I. A name emerges

Bohemia 1680 - 1868

During the Seventeenth Century, bad news and the plague travel slowly. In 1679, more than 76 000 persons die in Vienna, in 1681, 83 000 in Prague and 4 397 out of Halle's population of 10 000. The small district town of Tyn nad Vltavou near the confluence of the rivers Vltava and Luznice is visited by the plague on its way from Vienna in 1680. Soon its inhabitants revive a centuries old remedy for various kinds of problems.

Since many years, Jews live in the town. May be, they settled there, because, when their ancestors left Jerusalem, the high council Synedrium decreed that divorces can only be legalized where two or more rivers meet. Rivers keep their names longer than towns! The Jews trade and own property. They maintain close contact with friends and relatives in Prague, Vienna and beyond. After prolonged deliberations, Tyn's inhabitants decide that the Jews have brought the plague to their town. They seek the advice of the local authorities who agree and promptly impose heavy fines. Al1 Jews must leave as quickly as possible whether they can sell their property or not.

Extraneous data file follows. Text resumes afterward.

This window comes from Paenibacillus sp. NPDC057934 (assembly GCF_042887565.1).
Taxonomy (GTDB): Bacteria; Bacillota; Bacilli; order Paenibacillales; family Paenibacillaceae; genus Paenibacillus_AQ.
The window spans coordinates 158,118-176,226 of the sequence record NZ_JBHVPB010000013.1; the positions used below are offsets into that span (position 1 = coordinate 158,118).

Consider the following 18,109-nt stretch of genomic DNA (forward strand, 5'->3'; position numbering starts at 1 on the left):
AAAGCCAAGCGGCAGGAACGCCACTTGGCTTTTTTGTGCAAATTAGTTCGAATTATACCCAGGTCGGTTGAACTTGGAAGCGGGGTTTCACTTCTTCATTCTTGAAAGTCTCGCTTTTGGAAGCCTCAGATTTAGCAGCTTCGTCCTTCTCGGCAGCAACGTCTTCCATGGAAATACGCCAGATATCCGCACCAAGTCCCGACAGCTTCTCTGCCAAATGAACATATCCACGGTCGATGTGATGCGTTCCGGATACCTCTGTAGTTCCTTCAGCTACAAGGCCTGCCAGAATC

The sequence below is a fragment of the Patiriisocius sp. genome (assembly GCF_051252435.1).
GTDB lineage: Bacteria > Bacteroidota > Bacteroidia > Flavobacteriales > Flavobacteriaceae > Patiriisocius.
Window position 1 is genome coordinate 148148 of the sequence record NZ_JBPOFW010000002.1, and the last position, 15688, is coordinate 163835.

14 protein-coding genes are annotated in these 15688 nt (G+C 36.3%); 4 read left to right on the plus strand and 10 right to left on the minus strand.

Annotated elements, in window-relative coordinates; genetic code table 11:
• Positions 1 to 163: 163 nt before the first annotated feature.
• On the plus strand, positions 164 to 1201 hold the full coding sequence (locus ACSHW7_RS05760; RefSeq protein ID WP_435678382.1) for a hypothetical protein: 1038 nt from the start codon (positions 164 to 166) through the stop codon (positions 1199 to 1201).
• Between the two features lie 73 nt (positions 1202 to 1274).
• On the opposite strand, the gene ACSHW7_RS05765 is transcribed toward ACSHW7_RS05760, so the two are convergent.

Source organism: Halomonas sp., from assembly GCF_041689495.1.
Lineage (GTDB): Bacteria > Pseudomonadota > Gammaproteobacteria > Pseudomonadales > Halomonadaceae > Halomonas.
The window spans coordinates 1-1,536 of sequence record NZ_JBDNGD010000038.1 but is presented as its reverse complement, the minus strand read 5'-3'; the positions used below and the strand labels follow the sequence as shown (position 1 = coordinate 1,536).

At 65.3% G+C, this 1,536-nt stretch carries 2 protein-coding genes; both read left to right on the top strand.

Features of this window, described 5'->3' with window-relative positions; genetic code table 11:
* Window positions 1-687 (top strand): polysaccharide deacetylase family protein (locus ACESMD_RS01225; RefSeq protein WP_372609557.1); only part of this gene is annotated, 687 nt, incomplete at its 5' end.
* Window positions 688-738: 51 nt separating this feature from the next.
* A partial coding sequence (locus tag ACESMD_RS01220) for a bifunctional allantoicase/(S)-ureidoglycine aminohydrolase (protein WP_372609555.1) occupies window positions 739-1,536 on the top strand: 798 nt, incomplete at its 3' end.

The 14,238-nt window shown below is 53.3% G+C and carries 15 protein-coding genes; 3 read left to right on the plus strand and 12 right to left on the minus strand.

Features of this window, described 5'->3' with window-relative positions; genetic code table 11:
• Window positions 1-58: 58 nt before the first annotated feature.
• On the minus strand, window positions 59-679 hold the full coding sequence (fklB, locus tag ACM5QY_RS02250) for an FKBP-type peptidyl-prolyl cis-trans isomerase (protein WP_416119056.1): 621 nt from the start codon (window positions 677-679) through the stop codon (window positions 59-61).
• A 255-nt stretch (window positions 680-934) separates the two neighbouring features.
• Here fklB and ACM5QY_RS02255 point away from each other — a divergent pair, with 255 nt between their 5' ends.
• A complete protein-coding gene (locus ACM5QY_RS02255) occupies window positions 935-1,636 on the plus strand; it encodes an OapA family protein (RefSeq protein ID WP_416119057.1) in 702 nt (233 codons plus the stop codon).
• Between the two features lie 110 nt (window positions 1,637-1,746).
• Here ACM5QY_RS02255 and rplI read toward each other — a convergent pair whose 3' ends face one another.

Sunday in Tyn nad Vltavou 1958

At this time, many people all over Europe die from the plague. At Tabor, not far from Tyn, whole families die out. The servant Drazicky, condemned to die for an unreported crime, is given a reprieve so that he may assist with the burial of the dead. One year later, when the plague has ceased, his original sentence is executed and he is beheaded in public. So merciless are the times after the Thirty Years War which devastated and depopulated Central Europe.

Along the River Luznice 1958